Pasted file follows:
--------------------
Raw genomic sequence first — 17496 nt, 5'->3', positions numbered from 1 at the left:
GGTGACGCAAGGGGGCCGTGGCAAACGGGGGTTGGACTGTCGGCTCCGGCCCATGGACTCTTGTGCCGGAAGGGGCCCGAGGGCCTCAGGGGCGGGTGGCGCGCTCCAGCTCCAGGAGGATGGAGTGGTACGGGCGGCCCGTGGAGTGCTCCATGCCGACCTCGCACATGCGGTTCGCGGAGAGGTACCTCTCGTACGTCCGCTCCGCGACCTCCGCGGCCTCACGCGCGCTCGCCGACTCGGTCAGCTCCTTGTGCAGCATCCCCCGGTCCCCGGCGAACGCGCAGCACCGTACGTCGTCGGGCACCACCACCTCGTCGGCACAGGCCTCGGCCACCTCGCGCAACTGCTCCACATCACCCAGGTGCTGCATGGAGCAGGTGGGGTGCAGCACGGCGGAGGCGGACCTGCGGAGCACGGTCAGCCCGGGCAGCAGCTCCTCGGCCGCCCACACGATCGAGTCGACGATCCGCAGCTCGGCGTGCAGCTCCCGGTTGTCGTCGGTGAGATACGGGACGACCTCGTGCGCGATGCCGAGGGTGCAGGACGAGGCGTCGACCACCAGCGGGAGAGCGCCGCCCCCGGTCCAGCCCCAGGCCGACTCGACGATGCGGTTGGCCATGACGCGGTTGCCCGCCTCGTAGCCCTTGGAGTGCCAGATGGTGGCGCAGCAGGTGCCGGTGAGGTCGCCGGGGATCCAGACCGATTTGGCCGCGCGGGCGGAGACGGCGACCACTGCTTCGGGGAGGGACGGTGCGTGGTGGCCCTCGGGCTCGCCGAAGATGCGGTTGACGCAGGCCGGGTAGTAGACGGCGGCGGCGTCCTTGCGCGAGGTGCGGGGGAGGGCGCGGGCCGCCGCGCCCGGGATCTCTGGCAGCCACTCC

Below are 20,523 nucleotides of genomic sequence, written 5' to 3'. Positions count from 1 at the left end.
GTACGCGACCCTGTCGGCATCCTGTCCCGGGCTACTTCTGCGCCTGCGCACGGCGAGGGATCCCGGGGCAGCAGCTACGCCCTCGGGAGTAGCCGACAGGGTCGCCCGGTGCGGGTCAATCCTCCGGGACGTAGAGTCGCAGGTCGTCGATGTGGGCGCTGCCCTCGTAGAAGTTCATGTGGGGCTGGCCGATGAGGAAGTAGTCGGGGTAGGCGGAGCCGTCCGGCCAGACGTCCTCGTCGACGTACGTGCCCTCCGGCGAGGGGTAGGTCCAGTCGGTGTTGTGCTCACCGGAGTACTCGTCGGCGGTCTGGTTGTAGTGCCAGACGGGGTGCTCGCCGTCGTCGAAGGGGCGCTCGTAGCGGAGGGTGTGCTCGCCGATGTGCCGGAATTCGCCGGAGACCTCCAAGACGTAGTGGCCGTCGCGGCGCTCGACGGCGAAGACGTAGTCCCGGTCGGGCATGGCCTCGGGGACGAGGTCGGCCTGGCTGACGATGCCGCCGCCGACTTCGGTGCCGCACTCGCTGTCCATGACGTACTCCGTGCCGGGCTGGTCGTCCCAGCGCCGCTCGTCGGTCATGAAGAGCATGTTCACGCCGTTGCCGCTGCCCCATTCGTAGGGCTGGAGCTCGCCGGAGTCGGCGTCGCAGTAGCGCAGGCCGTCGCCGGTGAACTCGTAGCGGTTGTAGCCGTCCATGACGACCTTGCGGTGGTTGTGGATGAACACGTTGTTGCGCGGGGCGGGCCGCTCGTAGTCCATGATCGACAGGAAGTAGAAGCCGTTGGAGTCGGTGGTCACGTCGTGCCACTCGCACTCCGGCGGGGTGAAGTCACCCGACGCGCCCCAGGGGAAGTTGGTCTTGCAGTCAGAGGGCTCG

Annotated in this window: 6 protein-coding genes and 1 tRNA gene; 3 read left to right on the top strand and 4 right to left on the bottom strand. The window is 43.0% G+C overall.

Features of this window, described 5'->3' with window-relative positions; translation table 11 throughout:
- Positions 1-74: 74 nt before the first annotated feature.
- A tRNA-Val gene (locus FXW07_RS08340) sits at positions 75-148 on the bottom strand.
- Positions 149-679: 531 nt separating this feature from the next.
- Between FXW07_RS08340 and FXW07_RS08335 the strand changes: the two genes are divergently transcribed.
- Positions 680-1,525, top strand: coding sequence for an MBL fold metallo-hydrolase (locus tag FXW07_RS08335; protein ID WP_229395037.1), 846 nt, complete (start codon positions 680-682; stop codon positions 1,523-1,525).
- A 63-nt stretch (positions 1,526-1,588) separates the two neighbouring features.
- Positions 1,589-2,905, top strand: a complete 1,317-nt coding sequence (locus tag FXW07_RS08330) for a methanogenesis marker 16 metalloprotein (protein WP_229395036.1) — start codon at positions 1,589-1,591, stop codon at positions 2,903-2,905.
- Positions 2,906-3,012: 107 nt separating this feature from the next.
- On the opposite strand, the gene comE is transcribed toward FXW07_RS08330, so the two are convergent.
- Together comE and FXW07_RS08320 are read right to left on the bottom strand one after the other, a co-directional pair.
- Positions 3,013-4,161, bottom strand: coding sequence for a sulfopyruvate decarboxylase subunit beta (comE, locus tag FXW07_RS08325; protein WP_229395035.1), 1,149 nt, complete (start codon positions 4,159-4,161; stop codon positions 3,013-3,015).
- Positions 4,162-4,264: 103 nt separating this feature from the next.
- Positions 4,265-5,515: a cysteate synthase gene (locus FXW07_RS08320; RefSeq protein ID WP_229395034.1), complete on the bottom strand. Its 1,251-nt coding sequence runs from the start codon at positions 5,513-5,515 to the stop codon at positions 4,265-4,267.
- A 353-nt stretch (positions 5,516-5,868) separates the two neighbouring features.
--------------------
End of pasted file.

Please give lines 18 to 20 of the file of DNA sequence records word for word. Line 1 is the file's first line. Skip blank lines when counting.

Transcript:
- Positions 4,162-4,264: 103 nt separating this feature from the next.
- Positions 4,265-5,515: a cysteate synthase gene (locus FXW07_RS08320; RefSeq protein ID WP_229395034.1), complete on the bottom strand. Its 1,251-nt coding sequence runs from the start codon at positions 5,513-5,515 to the stop codon at positions 4,265-4,267.
- A 353-nt stretch (positions 5,516-5,868) separates the two neighbouring features.